From Ooten Aboot, with an illuminating commentary:
In 1874, a similar culture clash happened in real life when Montreal’s McGill University challenged Harvard to a two game “football” match. To McGill, “football” meant Rugby, while Harvard followed “Boston Rules”, a version of Soccer with limited catching and carrying of a spherical ball. The solution was to play one game under each set of rules. Harvard won the “Boston” game, while the Rugby result was a 0-0 tie. Nevertheless, Harvard apparently liked the McGill style and adopted similar rules, so that encounter with McGill may have been the origin of American Football as it known today.
Andréa sends in this synchronicity / Ewww. Kids and bidets. Never thought of them as such a big source of comic material. Marvin even spends a whole week on bidet gags, making you wonder a bit about what’s going on in Tom Armstrong’s life.
Thanks to Le Vieux Lapin for this one, which is some sort of word-play on language-related terms, so what is there not to oy?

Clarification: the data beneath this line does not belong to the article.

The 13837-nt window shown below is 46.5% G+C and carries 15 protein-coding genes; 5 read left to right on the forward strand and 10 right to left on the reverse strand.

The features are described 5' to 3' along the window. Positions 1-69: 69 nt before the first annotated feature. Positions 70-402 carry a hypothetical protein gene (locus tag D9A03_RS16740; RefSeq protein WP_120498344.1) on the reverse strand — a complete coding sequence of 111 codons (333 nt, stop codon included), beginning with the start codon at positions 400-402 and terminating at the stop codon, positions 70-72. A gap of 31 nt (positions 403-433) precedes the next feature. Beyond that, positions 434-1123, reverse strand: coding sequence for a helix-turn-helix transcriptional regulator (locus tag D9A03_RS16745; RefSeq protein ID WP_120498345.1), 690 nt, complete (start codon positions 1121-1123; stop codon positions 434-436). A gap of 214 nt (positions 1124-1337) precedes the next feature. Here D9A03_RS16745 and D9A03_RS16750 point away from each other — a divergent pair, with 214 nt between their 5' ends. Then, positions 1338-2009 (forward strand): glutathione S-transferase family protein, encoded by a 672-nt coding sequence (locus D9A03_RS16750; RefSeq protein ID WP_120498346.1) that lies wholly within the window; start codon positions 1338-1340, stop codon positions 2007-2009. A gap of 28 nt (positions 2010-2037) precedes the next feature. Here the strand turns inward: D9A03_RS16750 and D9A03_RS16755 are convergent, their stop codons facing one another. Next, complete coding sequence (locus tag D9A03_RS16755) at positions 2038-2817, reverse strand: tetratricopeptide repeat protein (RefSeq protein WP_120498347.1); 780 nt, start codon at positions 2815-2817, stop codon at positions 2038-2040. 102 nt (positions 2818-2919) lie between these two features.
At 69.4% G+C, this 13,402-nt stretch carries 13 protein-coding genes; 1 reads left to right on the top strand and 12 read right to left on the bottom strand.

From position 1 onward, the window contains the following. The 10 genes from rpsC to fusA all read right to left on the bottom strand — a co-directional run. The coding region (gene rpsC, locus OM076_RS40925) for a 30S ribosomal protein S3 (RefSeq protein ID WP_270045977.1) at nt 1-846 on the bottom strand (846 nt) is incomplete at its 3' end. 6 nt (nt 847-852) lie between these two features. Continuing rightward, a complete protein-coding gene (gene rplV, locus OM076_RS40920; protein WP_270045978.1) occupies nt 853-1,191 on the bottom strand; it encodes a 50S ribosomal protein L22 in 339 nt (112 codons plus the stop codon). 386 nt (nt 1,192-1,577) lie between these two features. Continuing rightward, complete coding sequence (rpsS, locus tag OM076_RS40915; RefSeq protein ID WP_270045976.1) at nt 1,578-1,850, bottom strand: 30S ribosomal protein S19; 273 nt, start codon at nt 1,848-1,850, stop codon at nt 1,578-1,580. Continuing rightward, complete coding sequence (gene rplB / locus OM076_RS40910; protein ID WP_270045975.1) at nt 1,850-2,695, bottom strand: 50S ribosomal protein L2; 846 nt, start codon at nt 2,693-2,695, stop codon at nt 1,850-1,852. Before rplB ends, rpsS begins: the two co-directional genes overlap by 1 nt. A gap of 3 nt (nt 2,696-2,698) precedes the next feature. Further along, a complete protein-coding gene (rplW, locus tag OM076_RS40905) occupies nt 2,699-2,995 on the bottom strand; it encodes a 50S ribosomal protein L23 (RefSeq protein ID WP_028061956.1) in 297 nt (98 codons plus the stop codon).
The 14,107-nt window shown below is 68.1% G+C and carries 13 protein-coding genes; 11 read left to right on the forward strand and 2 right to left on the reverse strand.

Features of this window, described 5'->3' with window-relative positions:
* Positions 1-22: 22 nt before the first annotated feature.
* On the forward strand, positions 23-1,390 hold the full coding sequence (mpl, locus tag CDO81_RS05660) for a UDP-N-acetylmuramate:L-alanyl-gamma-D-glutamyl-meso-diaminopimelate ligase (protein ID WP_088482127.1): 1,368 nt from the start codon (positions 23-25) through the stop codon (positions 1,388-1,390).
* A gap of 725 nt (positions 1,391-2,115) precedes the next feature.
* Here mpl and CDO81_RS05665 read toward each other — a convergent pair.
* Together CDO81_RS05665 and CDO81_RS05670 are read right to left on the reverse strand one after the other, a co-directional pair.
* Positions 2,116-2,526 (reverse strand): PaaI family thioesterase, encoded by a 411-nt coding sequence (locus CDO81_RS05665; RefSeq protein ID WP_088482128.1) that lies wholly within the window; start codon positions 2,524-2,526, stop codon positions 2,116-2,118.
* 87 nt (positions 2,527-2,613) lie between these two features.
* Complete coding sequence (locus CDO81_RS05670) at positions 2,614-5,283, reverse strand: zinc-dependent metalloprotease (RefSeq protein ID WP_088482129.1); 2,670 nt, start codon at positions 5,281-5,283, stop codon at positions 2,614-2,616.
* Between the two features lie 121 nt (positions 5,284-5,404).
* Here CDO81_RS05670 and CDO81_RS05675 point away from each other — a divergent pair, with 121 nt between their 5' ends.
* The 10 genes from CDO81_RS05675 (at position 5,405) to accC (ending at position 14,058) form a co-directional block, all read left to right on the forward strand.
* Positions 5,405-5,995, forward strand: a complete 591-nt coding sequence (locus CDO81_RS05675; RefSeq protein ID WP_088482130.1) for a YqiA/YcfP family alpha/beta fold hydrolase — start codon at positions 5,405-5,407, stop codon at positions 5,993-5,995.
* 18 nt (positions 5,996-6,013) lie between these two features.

For Argyle Sweater, one bad pun deserves another. The actual Pony Express is famous, but only existed for a short time, from from April 3, 1860, to October 26, 1861. Pricing didn’t help (The initial price was set at $5 per 1⁄2 ounce, then $2.50, and by July 1861 to $1. Normal mail service was $0.02 then.). The service continually lost money, and closed two days after the transcontinental telegraph connected Omaha with Sacramento.
Now we’ll segue into some that miss a bit. Kilby reminds us that Segway ceased production in June, 2020. One might ponder the various reasons why the Segway, introduced in 2001 to great fanfare, was a failure (and by the end, so out of mind it might have merited a geezer alert), while now e-bikes are flying off the shelves and electric scooters are commonly seen.
Well, there are some judgement calls here; let”s see if you agree. The “just ok” is enough to qualify it as a pun or Oy; but isn’t especially good, or enough to make it a funny Oy. However, the second shot, using the idea of “settling for [smthg]”, does make it work, and earns at least a chuckle. (No comment on the squirrel’s addition.)
For those of us who’ve served as executor of someone’s estate that wasn’t tied up very well, this will bring back painful memories. Painful OYs here.
And just when we were making plans to officially retire the Synchronicity category, this pair comes along within a week of each other with the same double pun. One factor is that this one was already published here, in last week’s OY list: